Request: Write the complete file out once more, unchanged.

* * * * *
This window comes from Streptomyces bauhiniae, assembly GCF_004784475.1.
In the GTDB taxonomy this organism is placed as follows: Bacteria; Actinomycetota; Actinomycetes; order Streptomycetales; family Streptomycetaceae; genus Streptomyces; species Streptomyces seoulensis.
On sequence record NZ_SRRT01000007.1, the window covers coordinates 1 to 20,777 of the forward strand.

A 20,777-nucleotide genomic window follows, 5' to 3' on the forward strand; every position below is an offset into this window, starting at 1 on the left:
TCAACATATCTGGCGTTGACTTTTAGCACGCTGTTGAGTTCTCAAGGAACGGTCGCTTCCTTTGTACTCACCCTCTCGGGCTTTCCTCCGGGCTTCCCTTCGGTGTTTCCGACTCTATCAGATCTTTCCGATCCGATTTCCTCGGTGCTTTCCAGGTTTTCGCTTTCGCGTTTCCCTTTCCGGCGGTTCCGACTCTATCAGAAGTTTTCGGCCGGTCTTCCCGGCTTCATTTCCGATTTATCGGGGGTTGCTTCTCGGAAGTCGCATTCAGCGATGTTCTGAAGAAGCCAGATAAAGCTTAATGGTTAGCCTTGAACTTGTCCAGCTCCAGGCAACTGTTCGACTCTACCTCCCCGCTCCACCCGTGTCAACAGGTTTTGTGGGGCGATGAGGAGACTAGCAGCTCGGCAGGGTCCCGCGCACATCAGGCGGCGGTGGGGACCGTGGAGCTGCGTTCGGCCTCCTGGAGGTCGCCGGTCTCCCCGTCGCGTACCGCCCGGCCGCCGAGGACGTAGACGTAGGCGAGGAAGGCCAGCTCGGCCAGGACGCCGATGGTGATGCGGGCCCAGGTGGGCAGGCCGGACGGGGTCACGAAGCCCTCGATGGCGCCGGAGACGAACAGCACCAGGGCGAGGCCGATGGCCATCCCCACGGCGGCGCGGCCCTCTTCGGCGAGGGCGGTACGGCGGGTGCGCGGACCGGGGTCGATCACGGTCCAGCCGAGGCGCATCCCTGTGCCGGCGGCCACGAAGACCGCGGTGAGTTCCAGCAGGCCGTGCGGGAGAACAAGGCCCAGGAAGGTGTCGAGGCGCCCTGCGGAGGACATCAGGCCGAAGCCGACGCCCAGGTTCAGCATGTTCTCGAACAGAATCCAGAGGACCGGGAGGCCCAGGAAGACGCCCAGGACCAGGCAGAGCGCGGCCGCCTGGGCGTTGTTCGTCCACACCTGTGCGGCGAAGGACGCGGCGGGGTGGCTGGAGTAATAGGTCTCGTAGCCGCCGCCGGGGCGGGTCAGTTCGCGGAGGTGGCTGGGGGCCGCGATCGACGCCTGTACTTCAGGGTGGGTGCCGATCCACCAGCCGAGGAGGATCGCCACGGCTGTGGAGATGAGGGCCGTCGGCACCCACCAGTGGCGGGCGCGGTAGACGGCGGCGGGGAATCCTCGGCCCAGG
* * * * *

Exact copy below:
This window comes from Streptomyces bauhiniae, assembly GCF_004784475.1.
In the GTDB taxonomy this organism is placed as follows: Bacteria; Actinomycetota; Actinomycetes; order Streptomycetales; family Streptomycetaceae; genus Streptomyces; species Streptomyces seoulensis.
On sequence record NZ_SRRT01000007.1, the window covers coordinates 1 to 20,777 of the forward strand.

A 20,777-nucleotide genomic window follows, 5' to 3' on the forward strand; every position below is an offset into this window, starting at 1 on the left:
TCAACATATCTGGCGTTGACTTTTAGCACGCTGTTGAGTTCTCAAGGAACGGTCGCTTCCTTTGTACTCACCCTCTCGGGCTTTCCTCCGGGCTTCCCTTCGGTGTTTCCGACTCTATCAGATCTTTCCGATCCGATTTCCTCGGTGCTTTCCAGGTTTTCGCTTTCGCGTTTCCCTTTCCGGCGGTTCCGACTCTATCAGAAGTTTTCGGCCGGTCTTCCCGGCTTCATTTCCGATTTATCGGGGGTTGCTTCTCGGAAGTCGCATTCAGCGATGTTCTGAAGAAGCCAGATAAAGCTTAATGGTTAGCCTTGAACTTGTCCAGCTCCAGGCAACTGTTCGACTCTACCTCCCCGCTCCACCCGTGTCAACAGGTTTTGTGGGGCGATGAGGAGACTAGCAGCTCGGCAGGGTCCCGCGCACATCAGGCGGCGGTGGGGACCGTGGAGCTGCGTTCGGCCTCCTGGAGGTCGCCGGTCTCCCCGTCGCGTACCGCCCGGCCGCCGAGGACGTAGACGTAGGCGAGGAAGGCCAGCTCGGCCAGGACGCCGATGGTGATGCGGGCCCAGGTGGGCAGGCCGGACGGGGTCACGAAGCCCTCGATGGCGCCGGAGACGAACAGCACCAGGGCGAGGCCGATGGCCATCCCCACGGCGGCGCGGCCCTCTTCGGCGAGGGCGGTACGGCGGGTGCGCGGACCGGGGTCGATCACGGTCCAGCCGAGGCGCATCCCTGTGCCGGCGGCCACGAAGACCGCGGTGAGTTCCAGCAGGCCGTGCGGGAGAACAAGGCCCAGGAAGGTGTCGAGGCGCCCTGCGGAGGACATCAGGCCGAAGCCGACGCCCAGGTTCAGCATGTTCTCGAACAGAATCCAGAGGACCGGGAGGCCCAGGAAGACGCCCAGGACCAGGCAGAGCGCGGCCGCCTGGGCGTTGTTCGTCCACACCTGTGCGGCGAAGGACGCGGCGGGGTGGCTGGAGTAATAGGTCTCGTAGCCGCCGCCGGGGCGGGTCAGTTCGCGGAGGTGGCTGGGGGCCGCGATCGACGCCTGTACTTCAGGGTGGGTGCCGATCCACCAGCCGAGGAGGATCGCCACGGCTGTGGAGATGAGGGCCGTCGGCACCCACCAGTGGCGGGCGCGGTAGACGGCGGCGGGGAATCCTCGGCCCAGG